Malignant Melanoma Classification with Deep Learning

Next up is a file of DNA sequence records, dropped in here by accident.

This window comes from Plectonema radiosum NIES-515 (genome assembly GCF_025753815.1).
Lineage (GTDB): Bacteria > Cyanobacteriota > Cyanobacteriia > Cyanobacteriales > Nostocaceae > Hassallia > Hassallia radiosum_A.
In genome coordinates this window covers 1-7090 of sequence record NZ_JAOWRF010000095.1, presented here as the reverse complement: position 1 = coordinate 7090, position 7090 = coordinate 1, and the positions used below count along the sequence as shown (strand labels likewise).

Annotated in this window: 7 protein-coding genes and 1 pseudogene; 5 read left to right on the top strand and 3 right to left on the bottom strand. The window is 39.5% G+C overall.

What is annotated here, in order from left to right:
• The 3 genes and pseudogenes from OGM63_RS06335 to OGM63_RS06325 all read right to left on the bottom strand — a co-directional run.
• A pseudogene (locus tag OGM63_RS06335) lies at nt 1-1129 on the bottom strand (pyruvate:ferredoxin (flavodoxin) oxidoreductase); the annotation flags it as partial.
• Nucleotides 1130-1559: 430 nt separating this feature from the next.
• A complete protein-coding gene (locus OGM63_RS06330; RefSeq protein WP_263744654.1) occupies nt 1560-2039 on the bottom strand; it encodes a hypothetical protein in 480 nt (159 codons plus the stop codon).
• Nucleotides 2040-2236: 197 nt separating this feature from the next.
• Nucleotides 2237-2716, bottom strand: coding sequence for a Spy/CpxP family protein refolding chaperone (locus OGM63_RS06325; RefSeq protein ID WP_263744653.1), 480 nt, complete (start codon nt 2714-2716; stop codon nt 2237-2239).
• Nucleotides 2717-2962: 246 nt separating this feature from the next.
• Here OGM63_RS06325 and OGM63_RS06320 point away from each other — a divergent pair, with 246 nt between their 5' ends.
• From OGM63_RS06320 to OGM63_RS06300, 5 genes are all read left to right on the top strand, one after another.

Abstract: Malignant melanoma is the deadliest form of skin cancer. If correctly diagnosed in time, the expected five-year survival rate can increase up to 97 %. Therefore, exploring various methods for early detection can contribute with tools which can be used to improve detection of disease and finally to make sure that help is given in time. The purpose of this work was to investigate the performance and behavior of different convolutional neural network (CNN) architectures and to explore whether presegmenting clinical images would improve the prediction results on a binary classifier system. For the purposes of this paper, the two selected CNNs were Inception v3 and DenseNet201. The networks were pretrained on ImageNet and transfer learning techniques such as feature extraction and fine-tuning were used to extract the features of the training set. Batch size was varied and five-fold cross-validation was applied during training to find the optimal number of epochs for training. Evaluation was done on the ISIC test set, the PH2 dataset and a combined set of images from Karolinska University Hospital and FirstDerm, where the latter was also cropped to evaluate presegmentation. The achieved results for the ISIC test set were AUCs of 0.66 for Inception v3 and 0.71 for DenseNet201. For the PH2 test set, the AUCs were 0.82 and 0.73. The results for the Karolinska and FirstDerm set were 0.49 and 0.42. Presegmenting the latter test set resulted in AUCs of 0.58 and 0.51. In conclusion, quality of images could have a big impact on the classification performance. Batch size seems to affect the performance and could thus be an important hyperparameter to tune. Ultimately, the Inception v3 architecture seems to be less affected by different variability why selecting this architecture for a real-world clinical image application could be more suitable. However, the networks performed much worse than state of the art results in previous papers and the conclusions are based on rather inconclusive results. Therefore more research has to be done to verify the conclusions.
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